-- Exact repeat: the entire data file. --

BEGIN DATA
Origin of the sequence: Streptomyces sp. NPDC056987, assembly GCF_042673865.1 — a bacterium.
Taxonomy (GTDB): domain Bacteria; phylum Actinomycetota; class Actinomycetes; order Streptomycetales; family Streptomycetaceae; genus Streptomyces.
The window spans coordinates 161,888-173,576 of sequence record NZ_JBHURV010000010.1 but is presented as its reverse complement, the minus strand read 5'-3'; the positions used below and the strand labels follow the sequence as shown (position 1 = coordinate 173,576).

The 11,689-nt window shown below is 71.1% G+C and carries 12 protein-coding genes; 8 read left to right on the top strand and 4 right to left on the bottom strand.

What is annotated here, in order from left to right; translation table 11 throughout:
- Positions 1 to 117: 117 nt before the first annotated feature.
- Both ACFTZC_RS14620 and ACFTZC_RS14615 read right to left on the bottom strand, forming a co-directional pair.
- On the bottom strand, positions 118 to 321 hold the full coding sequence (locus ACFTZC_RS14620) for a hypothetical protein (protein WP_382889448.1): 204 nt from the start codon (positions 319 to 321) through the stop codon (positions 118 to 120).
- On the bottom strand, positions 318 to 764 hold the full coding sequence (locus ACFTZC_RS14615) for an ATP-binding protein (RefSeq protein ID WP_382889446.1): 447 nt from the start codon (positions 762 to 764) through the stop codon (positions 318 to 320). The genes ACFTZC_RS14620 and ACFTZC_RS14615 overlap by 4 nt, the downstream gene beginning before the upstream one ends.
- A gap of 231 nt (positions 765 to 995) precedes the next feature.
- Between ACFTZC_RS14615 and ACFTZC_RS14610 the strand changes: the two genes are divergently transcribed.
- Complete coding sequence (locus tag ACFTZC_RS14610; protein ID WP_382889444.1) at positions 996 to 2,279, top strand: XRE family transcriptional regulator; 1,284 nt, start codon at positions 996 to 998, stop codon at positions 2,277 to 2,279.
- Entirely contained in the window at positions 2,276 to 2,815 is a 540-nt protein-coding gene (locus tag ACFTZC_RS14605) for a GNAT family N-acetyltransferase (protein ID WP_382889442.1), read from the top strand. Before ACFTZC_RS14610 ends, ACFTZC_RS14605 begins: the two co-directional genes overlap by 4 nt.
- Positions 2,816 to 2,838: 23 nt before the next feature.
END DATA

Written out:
Origin of the sequence: Streptomyces sp. NPDC056987, assembly GCF_042673865.1 — a bacterium.
Taxonomy (GTDB): domain Bacteria; phylum Actinomycetota; class Actinomycetes; order Streptomycetales; family Streptomycetaceae; genus Streptomyces.
The window spans coordinates 161,888-173,576 of sequence record NZ_JBHURV010000010.1 but is presented as its reverse complement, the minus strand read 5'-3'; the positions used below and the strand labels follow the sequence as shown (position 1 = coordinate 173,576).

The 11,689-nt window shown below is 71.1% G+C and carries 12 protein-coding genes; 8 read left to right on the top strand and 4 right to left on the bottom strand.

What is annotated here, in order from left to right; translation table 11 throughout:
- Positions 1 to 117: 117 nt before the first annotated feature.
- Both ACFTZC_RS14620 and ACFTZC_RS14615 read right to left on the bottom strand, forming a co-directional pair.
- On the bottom strand, positions 118 to 321 hold the full coding sequence (locus ACFTZC_RS14620) for a hypothetical protein (protein WP_382889448.1): 204 nt from the start codon (positions 319 to 321) through the stop codon (positions 118 to 120).
- On the bottom strand, positions 318 to 764 hold the full coding sequence (locus ACFTZC_RS14615) for an ATP-binding protein (RefSeq protein ID WP_382889446.1): 447 nt from the start codon (positions 762 to 764) through the stop codon (positions 318 to 320). The genes ACFTZC_RS14620 and ACFTZC_RS14615 overlap by 4 nt, the downstream gene beginning before the upstream one ends.
- A gap of 231 nt (positions 765 to 995) precedes the next feature.
- Between ACFTZC_RS14615 and ACFTZC_RS14610 the strand changes: the two genes are divergently transcribed.
- Complete coding sequence (locus tag ACFTZC_RS14610; protein ID WP_382889444.1) at positions 996 to 2,279, top strand: XRE family transcriptional regulator; 1,284 nt, start codon at positions 996 to 998, stop codon at positions 2,277 to 2,279.
- Entirely contained in the window at positions 2,276 to 2,815 is a 540-nt protein-coding gene (locus tag ACFTZC_RS14605) for a GNAT family N-acetyltransferase (protein ID WP_382889442.1), read from the top strand. Before ACFTZC_RS14610 ends, ACFTZC_RS14605 begins: the two co-directional genes overlap by 4 nt.
- Positions 2,816 to 2,838: 23 nt before the next feature.